Canker Sore Causes & Treatments
What Is A Canker Sore?
One in five people regularly gets canker sores, otherwise known as mouth ulcers or aphthous ulcers. These disruptions of oral mucosa form on the inside of the lips, cheeks, or under the tongue and can be extremely painful.
What Are The Symptoms Of Canker Sores?
Canker sores are typically red sores or bumps that develop into a slightly concave ulcer with a whitish coating, surrounded by a red halo. Most often these are no bigger than a third of an inch in diameter and start turning grayish in color before disappearing. These sores are often irritated by contact with food, especially those that are spicy or acidic, including beverages such as orange juice. Less commonly, one might also experience fever, malaise, and swollen lymph nodes. Most heal within a week or two without treatment. Unfortunately, there’s no treatment that reliably eliminates them or fully relieves the pain they cause.
What Causes Canker Sores?
Unlike cold sores (or fever blisters), canker sores are not contagious and appear to be hereditary, with children of canker sore sufferers having a 90% chance of getting them as well. Teens or young adults in their twenties seem to experience the most recurrences. This could support a hormonal link, since canker sores also tend to occur among women during menstruation.
Physical trauma such as accidentally biting the inside of your cheeks, a reaction to hot foods or beverages, or cuts made inside the mouth by braces or dental work can precede the appearance of a canker sore. Fatigue, stress, or allergies might also increase the likelihood of a canker sore and some research suggests that developing these oral annoyances indicate a depleted immune system. Deficiencies of vitamin B-12, zinc, folic acid, and iron are also suspected to be contributing factors, but there’s not much scientific evidence to back up these theories. Some experts believe that in some people canker sores might be an allergic reaction to a bacterium commonly found in the mouth.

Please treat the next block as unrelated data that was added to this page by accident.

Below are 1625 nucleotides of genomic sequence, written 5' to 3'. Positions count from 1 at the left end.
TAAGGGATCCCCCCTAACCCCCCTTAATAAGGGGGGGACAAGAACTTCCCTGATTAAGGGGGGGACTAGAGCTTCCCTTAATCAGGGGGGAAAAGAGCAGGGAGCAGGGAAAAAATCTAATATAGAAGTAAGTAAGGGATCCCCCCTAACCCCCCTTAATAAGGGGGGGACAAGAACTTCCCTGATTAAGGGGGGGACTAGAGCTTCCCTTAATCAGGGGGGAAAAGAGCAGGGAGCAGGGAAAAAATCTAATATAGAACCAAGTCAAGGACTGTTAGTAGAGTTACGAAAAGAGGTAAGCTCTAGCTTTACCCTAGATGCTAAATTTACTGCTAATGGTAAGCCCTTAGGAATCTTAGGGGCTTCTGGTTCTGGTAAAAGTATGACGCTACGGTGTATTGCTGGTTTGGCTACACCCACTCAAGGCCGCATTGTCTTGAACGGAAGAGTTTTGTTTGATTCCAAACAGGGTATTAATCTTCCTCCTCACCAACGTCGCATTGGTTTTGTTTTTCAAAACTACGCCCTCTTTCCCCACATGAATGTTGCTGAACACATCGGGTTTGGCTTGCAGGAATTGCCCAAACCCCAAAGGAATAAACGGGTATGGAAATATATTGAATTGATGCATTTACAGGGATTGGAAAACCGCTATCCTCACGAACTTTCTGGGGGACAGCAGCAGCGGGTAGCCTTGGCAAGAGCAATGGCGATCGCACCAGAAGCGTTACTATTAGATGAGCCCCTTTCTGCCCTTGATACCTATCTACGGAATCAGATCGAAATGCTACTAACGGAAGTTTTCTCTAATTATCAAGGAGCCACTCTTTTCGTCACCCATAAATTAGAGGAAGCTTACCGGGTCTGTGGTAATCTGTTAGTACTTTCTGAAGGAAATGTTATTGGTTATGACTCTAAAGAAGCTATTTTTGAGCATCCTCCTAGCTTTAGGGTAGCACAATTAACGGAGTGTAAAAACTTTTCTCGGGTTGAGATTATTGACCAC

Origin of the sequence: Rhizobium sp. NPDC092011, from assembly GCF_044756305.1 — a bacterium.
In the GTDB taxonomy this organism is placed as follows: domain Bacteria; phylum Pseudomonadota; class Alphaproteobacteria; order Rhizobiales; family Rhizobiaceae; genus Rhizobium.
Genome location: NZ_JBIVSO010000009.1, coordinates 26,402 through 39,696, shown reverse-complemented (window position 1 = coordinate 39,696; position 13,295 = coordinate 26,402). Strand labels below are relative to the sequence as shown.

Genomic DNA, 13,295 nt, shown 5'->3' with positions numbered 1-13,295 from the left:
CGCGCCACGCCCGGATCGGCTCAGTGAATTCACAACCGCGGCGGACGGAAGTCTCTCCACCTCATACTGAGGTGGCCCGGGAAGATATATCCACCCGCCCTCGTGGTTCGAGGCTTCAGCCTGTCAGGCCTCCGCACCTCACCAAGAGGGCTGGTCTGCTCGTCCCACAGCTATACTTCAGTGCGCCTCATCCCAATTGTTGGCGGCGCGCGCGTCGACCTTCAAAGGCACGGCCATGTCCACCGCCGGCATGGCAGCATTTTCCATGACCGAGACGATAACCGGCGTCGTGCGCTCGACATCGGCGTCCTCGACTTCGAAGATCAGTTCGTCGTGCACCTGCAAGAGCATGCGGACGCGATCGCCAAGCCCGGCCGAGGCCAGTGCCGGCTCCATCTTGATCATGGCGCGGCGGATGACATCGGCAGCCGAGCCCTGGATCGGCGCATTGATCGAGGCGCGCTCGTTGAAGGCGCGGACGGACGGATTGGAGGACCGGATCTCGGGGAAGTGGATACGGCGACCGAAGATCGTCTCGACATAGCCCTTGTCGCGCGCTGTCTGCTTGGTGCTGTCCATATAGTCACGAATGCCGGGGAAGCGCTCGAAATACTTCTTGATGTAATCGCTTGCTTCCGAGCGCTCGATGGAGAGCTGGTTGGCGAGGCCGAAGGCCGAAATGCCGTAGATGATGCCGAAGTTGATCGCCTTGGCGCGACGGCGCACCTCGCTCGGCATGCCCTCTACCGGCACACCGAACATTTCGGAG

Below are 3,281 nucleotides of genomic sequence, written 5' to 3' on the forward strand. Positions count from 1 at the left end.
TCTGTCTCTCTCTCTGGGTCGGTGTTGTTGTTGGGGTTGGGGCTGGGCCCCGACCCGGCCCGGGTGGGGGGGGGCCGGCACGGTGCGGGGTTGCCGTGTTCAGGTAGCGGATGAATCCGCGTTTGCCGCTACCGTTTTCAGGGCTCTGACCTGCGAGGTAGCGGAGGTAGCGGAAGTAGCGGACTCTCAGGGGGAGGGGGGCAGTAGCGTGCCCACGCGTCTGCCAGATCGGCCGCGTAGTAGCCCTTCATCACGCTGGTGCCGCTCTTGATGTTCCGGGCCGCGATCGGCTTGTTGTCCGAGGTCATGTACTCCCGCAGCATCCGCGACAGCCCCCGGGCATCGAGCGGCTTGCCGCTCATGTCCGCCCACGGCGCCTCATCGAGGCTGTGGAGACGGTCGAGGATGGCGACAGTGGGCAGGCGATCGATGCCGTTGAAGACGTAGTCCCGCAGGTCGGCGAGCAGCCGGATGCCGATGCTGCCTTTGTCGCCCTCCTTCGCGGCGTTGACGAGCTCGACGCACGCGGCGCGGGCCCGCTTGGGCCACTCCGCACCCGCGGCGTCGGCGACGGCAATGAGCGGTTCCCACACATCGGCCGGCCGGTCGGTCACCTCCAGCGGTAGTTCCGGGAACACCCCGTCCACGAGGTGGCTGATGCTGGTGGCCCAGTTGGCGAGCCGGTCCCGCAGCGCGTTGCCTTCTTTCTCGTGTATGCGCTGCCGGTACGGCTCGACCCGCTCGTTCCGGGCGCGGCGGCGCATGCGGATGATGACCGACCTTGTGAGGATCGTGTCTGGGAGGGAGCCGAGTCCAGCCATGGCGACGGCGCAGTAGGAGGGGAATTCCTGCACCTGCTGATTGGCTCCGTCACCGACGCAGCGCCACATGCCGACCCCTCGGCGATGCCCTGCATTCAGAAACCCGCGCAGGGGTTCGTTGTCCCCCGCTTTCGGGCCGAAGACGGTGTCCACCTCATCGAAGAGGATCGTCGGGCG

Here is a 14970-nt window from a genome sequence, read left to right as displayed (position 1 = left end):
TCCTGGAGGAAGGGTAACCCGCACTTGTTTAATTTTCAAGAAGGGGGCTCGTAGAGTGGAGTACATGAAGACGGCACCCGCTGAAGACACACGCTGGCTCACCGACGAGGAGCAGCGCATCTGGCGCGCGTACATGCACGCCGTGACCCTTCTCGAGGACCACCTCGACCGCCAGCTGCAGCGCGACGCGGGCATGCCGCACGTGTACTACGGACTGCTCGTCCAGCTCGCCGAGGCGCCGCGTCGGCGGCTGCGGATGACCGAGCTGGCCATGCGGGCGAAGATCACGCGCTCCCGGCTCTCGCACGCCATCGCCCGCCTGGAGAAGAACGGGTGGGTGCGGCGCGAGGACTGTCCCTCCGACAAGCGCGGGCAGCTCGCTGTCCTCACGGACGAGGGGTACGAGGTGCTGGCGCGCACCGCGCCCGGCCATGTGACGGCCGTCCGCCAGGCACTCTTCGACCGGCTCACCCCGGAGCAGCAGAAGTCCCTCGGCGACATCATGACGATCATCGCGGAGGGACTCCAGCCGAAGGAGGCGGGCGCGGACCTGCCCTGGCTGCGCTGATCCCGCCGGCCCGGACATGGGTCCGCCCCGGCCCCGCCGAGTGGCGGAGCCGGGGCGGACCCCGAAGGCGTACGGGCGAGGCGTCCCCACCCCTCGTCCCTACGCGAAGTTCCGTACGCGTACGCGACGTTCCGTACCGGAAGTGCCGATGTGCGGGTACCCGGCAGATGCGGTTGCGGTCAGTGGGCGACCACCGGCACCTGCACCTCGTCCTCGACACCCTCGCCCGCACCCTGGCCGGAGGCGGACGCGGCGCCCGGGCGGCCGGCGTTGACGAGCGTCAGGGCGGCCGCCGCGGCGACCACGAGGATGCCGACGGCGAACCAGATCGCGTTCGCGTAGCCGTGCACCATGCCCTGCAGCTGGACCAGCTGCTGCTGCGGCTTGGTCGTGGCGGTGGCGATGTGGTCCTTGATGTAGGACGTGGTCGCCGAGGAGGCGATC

Canker sores can be a symptom of sensitivity to gluten (gluten is the protein in wheat and other grains). To find out if that’s the problem, ask your doctor to test you for gluten intolerance, also known as celiac disease. If you continue to have recurrences, you may want to ask your physician to test you for other causes such as drug allergies or the very rare chance of having a disease associated with mouth sores, such as Bechet’s disease. Beyond that, we don’t know for sure what causes regular bouts with canker sores.
What Are The Conventional Canker Sore Treatments & Medications?